A remarkable area of New Zealand
First in the world to see the sunrise
This was the irst part of New Zealand to be discovered by both Maori and European explorers with Waka arriving from Hawaiiki about 1,000 years ago and followed by Captain Cook almost 250 years ago. Eastland is also the irst place in the world to see the new day’s light, and visitors that set their alarm to get up early will be rewarded with a sunrise like no other. Opotiki is the northern gateway to the East Cape. The jewel in Opotiki’s crown is the Motu Trails, heaven for cycle enthusiasts. The Pakihi Track is a stunningly beautiful mountain bike trail that’s not for the faint hearted and The Dunes Trail starting at the centre of Opotiki is a gentle ride along the coastline. The Eastland section of the Paci ic Coast Highway, State Highway 35, is one of New Zealand’s most scenic drives. There is an amazing contrast between the north and south sides of the East Cape. The drive from Opotiki to the East Cape hugs the coastline most of the way. The views are simply stunning and the laidback “coastie” way of life a delight, with many locals still using horses for dayto-day travel. There is something special about the isolation, the sometimes stark beauty and the interesting characters you meet along the way. The beaches and coves are mystical and spooky with their black, almost volcanic looking rocky inlets and native bush growing with wild abandon. Highlights are the impossibly long wharf at Tolaga Bay, stingray feeding at Tatapouri, the magni icent Tikitiki church, the carvings at Mt Hikurangi and sunrise at the East Cape Lighthouse. From the cape to Gisborne the road takes you inland and the landscape transforms into lush rolling high country farms and one long sandy beach after another. At the heart of the region is Gisborne, a laid back coastal town famous for its golden sand beaches. Gisborne is lucky enough to occupy a beautiful and remote part of New Zealand. Its isolation, perched out on the most easterly edge of the country, has shaped the town and its charming coastal character. The city is compact, easy to navigate and surrounded by world class surf beaches, quality vineyards, groves of citrus, magni icent trees and wild rivers that meander towards empty beaches.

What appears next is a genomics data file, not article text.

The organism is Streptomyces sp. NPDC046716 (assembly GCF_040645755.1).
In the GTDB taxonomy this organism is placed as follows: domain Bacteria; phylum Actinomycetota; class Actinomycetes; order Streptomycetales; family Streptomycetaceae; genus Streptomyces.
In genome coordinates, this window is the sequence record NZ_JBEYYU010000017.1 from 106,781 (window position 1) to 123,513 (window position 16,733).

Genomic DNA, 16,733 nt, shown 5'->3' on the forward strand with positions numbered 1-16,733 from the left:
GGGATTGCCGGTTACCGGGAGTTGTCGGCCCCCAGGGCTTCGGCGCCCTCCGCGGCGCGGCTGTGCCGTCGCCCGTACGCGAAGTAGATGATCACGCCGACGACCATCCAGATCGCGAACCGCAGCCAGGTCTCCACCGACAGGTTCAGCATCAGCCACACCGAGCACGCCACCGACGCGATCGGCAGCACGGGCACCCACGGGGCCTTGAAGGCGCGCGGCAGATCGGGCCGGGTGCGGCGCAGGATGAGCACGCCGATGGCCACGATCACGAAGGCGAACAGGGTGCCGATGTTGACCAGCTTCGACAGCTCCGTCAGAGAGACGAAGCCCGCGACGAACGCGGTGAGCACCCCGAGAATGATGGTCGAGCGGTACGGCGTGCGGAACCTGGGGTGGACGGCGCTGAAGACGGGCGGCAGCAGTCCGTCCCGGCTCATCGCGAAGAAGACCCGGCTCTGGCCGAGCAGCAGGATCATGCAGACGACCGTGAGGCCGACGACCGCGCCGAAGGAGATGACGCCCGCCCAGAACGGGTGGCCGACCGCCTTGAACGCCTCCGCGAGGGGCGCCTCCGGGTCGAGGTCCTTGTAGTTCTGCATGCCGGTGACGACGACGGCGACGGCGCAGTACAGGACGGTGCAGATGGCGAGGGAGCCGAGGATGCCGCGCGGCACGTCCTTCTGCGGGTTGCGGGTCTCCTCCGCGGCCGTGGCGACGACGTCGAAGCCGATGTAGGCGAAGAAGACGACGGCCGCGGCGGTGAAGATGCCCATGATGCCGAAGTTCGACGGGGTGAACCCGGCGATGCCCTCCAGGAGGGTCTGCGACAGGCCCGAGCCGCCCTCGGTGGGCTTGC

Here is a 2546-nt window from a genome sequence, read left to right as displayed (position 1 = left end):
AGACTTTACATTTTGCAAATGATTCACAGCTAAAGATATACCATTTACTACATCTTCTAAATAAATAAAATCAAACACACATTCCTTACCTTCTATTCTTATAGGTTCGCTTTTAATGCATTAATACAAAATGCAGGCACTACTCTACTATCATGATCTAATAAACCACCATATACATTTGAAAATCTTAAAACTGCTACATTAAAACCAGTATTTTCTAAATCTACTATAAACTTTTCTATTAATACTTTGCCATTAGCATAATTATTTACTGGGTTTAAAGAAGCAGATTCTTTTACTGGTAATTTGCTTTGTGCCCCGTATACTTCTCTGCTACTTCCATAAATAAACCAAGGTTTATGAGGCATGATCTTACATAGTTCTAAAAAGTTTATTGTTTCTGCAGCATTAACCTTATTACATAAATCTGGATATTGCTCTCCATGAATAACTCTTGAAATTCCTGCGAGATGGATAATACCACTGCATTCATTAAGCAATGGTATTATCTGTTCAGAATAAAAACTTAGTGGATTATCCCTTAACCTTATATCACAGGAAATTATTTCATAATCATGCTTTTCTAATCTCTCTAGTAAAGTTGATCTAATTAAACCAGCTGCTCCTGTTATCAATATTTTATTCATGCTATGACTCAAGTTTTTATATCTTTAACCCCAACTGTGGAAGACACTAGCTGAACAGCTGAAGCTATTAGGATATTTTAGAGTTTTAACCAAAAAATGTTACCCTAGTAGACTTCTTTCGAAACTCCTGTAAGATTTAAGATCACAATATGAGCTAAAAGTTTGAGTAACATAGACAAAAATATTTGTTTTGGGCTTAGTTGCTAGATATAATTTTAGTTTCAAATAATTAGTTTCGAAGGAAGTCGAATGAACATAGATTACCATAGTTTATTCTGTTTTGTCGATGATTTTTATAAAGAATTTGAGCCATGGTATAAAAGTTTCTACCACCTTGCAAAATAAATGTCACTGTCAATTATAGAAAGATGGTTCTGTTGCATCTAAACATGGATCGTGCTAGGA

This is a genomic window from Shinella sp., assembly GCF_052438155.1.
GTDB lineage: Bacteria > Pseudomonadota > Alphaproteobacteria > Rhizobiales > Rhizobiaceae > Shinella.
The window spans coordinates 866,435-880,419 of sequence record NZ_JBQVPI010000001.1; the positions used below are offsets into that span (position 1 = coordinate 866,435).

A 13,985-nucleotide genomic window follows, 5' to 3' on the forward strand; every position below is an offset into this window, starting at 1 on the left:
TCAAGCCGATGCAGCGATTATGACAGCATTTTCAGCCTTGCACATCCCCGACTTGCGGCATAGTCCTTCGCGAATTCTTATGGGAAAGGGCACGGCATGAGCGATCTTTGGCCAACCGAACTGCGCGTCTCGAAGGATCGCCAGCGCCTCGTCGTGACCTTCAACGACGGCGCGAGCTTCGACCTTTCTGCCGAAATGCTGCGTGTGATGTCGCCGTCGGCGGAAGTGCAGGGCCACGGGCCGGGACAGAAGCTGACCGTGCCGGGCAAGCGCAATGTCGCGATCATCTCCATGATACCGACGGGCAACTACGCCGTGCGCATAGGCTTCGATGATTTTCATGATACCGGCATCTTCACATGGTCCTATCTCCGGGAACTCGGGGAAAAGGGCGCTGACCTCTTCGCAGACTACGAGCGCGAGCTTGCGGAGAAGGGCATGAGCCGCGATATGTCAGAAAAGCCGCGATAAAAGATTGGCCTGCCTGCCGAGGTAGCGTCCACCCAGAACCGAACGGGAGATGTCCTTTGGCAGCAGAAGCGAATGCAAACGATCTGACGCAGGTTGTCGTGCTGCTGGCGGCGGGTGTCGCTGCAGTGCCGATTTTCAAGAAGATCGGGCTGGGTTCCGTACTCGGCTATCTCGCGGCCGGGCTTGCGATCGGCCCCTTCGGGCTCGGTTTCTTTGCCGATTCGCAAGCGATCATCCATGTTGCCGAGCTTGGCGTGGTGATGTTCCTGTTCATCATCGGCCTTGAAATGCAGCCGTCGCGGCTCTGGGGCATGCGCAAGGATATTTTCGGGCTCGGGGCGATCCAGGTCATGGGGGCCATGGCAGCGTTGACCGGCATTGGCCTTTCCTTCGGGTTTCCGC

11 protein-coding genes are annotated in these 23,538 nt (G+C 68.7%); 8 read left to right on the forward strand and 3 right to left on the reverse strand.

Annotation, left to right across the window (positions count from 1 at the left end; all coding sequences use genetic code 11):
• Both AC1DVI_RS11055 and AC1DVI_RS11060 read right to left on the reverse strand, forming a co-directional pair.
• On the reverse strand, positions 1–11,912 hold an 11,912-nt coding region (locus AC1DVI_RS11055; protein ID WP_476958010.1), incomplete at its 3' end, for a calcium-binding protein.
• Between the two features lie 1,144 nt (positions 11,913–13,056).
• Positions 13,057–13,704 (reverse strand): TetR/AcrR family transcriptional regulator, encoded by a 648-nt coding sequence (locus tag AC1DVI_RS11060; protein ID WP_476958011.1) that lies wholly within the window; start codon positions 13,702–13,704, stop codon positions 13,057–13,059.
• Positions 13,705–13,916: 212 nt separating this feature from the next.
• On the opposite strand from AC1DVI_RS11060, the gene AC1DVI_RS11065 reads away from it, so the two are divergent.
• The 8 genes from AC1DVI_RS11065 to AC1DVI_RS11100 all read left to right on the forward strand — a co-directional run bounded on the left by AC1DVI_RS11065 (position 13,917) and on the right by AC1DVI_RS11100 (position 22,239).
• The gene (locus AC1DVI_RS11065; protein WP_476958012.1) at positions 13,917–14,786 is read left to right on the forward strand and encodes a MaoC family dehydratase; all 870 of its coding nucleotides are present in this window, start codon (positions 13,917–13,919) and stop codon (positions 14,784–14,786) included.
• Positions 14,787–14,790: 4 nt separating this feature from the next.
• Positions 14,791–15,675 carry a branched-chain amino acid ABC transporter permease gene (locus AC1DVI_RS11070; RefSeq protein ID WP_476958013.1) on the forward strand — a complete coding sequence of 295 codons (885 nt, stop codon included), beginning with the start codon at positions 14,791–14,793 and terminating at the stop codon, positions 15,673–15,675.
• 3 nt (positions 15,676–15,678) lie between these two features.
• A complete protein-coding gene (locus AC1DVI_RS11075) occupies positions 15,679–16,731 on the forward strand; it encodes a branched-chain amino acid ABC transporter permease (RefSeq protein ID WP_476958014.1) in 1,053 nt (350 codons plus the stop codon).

A drive to the National Arboretum at Eastwoodhill will take you through the spectacular Poverty Bay Flats, fertile countryside where much of the fresh produce grown in New Zealand comes from, not to mention the plethora of vineyards that make this a stunning drive. Gisborne has a reputation as a producer of ine wines and heading south on State Highway 2, you have the opportunity to experience this at any of the local wineries. Just down the road, Rere Waterfall is a lovely spot to swim and picnic, while for the more adventurous the Rere Rockslide is sixty metres of sheer exhilaration. Be sure to stop in at Morere Hot Springs to soak your travel weary bones in the thermal waters set amid 364 hectares of rainforest. Known for its therapeutic values and rare in the world of hot springs, it is a treat not to be missed. Wairoa, “Long water” in Maori, is the southern gateway to Eastland and the gateway to the wilderness playground of Te Urewera. It extends over some 225,000 hectares and is the largest untouched native forest area remaining in the North Island. It is also home to one of the Great Walks of New Zealand, Lake Waikaremoana. To plan your next escape, download the ‘Out East App’ free from Google Play and the App Store or visit www.EastlandTourism.co.nz.
East Cape Lighthouse